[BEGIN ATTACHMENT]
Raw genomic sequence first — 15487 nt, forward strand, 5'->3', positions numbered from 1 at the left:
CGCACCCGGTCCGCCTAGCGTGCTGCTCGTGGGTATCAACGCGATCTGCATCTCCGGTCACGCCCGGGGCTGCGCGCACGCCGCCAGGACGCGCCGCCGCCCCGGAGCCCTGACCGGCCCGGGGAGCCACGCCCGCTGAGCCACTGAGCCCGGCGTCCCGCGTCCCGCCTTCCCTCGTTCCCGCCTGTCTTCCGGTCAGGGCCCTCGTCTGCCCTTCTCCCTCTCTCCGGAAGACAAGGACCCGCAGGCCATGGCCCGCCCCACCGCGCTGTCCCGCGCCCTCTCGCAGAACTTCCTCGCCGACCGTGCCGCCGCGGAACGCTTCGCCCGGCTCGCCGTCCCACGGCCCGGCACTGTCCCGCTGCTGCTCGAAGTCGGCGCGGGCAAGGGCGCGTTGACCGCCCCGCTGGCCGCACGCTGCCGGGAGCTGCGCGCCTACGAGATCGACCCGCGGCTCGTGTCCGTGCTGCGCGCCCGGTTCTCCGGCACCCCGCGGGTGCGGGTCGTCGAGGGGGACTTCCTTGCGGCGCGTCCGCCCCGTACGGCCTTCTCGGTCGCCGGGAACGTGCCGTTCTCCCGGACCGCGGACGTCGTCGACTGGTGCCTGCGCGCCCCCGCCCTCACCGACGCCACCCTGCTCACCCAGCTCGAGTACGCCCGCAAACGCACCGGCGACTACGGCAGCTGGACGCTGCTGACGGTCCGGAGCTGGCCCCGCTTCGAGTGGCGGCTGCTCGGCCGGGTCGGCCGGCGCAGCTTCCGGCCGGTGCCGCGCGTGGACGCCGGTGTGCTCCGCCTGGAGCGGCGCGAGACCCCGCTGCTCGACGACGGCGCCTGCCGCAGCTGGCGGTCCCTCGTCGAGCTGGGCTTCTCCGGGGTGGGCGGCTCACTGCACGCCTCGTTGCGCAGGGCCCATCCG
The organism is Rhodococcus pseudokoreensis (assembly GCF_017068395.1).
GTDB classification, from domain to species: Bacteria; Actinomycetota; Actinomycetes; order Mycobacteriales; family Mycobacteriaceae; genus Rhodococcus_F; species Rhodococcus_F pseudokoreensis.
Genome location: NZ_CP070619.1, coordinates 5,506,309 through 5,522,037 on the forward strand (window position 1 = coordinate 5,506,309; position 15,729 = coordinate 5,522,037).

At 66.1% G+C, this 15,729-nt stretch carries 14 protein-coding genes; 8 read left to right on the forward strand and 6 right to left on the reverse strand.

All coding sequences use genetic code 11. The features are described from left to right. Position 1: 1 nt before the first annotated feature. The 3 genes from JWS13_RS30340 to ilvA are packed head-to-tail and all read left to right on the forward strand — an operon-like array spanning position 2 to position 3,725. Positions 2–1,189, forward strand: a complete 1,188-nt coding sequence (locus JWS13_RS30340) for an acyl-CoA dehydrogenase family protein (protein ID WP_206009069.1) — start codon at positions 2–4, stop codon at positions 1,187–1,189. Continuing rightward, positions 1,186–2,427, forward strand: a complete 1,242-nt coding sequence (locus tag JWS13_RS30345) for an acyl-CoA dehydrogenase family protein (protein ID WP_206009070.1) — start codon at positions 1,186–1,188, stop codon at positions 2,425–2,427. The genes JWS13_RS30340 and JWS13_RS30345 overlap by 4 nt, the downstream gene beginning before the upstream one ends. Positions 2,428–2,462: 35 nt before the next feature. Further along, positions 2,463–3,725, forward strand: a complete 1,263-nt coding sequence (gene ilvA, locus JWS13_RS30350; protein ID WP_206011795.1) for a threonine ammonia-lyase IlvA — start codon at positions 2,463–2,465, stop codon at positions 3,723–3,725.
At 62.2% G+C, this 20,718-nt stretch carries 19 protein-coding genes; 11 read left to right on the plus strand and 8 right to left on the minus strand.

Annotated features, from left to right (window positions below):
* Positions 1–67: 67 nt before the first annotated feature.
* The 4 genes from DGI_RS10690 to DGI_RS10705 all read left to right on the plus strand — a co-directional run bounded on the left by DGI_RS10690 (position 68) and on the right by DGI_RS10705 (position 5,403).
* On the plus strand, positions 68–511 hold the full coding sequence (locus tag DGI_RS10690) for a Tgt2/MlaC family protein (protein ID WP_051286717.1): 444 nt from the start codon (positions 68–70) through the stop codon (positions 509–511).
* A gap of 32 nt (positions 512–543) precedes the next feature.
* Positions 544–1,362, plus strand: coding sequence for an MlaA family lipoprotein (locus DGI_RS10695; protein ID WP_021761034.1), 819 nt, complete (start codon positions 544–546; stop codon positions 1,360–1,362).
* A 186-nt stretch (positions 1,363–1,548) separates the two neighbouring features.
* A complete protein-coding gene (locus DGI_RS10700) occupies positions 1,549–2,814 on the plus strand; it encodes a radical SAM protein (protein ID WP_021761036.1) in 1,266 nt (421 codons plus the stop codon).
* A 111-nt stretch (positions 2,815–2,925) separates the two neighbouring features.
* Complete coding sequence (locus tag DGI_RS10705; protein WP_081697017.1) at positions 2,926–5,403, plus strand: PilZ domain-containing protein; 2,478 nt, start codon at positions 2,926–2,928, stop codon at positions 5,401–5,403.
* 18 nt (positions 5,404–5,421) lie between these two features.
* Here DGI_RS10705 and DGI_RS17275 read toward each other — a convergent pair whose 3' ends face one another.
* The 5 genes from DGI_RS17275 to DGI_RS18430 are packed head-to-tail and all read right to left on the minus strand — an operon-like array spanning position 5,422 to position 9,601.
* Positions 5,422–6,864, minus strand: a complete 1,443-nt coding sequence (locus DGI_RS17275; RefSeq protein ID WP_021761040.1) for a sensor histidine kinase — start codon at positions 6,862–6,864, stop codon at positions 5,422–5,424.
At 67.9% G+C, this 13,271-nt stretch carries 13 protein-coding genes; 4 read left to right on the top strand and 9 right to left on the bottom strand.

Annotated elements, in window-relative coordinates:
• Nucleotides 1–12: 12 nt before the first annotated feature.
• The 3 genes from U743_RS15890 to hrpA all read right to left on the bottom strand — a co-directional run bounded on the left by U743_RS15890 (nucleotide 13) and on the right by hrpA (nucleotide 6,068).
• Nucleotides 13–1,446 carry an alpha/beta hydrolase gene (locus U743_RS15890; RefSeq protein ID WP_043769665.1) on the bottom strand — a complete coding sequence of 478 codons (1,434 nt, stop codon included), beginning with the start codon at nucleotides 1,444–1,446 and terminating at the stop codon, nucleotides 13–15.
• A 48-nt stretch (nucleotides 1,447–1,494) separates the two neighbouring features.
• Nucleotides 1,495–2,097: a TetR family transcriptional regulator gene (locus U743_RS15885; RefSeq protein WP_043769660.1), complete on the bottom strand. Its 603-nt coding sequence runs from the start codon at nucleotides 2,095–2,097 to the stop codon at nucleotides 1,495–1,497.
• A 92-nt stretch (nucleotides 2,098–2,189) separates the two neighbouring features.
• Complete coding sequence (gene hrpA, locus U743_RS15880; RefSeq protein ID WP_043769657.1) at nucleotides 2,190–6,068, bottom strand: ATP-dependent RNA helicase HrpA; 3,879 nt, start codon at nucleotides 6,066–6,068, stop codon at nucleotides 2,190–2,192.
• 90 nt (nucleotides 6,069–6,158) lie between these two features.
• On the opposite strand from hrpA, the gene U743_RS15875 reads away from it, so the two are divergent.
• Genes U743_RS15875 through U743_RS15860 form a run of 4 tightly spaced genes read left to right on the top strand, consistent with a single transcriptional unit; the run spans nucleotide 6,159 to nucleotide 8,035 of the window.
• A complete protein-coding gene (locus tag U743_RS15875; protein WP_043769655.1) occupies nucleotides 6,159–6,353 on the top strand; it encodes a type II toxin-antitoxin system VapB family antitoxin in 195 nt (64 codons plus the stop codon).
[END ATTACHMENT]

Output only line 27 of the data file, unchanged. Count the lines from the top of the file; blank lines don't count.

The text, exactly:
• Nucleotides 13–1,446 carry an alpha/beta hydrolase gene (locus U743_RS15890; RefSeq protein ID WP_043769665.1) on the bottom strand — a complete coding sequence of 478 codons (1,434 nt, stop codon included), beginning with the start codon at nucleotides 1,444–1,446 and terminating at the stop codon, nucleotides 13–15.